ERJ staff report (TP)
London − The majority of British motorists are either unaware of the EU tire labelling regulations or do not accurately understand what is covered a year after they were introduced, according to research for Continental Tyres presented during a media briefing on 6 December.
The new system of classification came into force on 1 November 2012 and a study this month reveals that only one in four (27 percent) are confident of the regulations.
Some 2,000 drivers were questioned for Continental Tyres as part of their regular research into attitudes to tire buying and road safety.
When asked to name the categories on tire labels, some 59 percent said stopping distance/grip on dry roads was included when it does not form part of the product characteristics disclosed on the label.
The stopping distance/grip on wet roads was correctly identified by 56 percent of respondents followed by fuel economy (rolling resistance) and external noise.
Laura Hardy, spokesperson for Continental Tyres, said: “With so many different products on sale and with such a range in performance it is really important that motorists are better informed when it comes to deciding what tires to choose as it directly affects their safety.”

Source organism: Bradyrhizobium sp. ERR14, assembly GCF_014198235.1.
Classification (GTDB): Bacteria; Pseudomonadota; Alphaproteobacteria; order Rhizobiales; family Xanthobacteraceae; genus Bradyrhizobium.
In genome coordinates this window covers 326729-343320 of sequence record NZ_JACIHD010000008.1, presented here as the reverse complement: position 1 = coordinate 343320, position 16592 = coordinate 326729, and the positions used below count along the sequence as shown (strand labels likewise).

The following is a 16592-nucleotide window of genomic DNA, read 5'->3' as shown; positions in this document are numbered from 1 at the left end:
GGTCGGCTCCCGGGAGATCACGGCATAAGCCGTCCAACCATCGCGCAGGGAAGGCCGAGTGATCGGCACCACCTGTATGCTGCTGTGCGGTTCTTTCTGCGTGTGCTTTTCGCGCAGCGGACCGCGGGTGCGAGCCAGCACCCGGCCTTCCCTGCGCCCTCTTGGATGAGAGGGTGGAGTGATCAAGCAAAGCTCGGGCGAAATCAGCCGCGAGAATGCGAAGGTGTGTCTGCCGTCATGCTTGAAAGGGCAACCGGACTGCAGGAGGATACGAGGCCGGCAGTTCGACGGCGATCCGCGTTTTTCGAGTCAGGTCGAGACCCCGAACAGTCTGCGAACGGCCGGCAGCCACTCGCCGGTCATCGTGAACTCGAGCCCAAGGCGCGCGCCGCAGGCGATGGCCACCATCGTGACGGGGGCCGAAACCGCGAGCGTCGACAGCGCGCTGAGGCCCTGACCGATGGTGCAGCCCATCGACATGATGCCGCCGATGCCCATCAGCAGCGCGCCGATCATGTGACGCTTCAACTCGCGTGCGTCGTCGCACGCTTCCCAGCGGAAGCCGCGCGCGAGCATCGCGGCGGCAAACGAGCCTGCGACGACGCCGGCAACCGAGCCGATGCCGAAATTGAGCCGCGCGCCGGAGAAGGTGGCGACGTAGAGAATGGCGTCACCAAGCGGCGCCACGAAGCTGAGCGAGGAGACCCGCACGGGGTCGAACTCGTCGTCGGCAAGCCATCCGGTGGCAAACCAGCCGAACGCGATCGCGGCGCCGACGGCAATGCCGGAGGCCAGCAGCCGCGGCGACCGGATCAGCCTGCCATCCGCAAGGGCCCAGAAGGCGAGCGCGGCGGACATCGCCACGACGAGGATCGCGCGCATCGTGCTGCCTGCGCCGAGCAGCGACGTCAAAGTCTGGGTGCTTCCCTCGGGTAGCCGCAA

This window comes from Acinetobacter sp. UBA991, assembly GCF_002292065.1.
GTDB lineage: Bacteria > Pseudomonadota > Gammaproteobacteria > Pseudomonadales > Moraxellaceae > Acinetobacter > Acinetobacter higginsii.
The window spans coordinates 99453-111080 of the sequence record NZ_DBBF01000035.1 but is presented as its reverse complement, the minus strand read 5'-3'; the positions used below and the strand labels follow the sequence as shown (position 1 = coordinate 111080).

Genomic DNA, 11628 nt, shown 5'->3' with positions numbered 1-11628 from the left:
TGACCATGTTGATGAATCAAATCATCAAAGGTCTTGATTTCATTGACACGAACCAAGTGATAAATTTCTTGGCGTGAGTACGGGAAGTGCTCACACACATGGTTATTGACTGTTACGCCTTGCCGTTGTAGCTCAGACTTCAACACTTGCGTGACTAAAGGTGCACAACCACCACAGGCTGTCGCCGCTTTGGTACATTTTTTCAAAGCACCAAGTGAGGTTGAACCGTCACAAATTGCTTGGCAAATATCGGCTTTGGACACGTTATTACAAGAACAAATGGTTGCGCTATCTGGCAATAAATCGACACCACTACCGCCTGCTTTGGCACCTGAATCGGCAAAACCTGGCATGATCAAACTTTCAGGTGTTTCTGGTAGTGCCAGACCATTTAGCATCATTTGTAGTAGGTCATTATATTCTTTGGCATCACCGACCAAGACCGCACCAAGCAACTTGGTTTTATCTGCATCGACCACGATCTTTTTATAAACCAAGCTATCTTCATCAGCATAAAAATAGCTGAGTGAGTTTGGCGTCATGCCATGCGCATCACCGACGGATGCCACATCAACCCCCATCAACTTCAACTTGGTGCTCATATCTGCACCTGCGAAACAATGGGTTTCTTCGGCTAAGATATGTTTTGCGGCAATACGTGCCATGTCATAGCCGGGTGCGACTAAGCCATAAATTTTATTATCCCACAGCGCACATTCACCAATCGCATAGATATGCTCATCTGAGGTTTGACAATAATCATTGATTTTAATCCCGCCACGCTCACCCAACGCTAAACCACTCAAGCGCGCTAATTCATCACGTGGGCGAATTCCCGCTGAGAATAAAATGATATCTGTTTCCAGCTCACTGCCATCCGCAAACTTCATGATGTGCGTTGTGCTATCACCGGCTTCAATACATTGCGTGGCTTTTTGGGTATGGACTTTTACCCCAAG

In the study, motorists told the researchers that grip in wet conditions was their first consideration when buying tires.
Hardy added: “Given how important tire performance on wet roads is in terms of stopping distances it is reassuring that drivers see this characteristic as the primary consideration for them.
“Though if tens of millions of people are not aware or don’t understand the new labels, then the risk is they are not getting what they want.”
“At Continental, we believe when people understand the performance characteristics of different tires – they make buying decisions with safety in mind.”
For more than a third (37 percent) an MOT [Ministry of Transport] failure is the most likely prompt for changing tires.
Some six in ten will shop around for the best prices on tires. A lack of confidence in buying tires is revealed as 42 percent of people either get someone to do it for them or enlist someone to go with them to offer support.
One in four respondents wrongly identified one of the categories on tire labels as the distance the tire would last.
The external noise of a tire – one of the three categories covered by the EU label – ranked only tenth in the list of priorities motorists had when then considered what tires to select.
The study asked people to rank their priorities when it comes to buying tires – motorists listed what is important to them as follows:
Stopping distance/grip on wet roads
How many miles/kilometres a tire will last
Stopping distance/grip on dry roads
That it comes from a dealer I trust
That it is the cheapest I can get
That it is a brand I have heard of
That it is a premium brand
No idea about buying criteria
The noise the tire makes on the outside of the car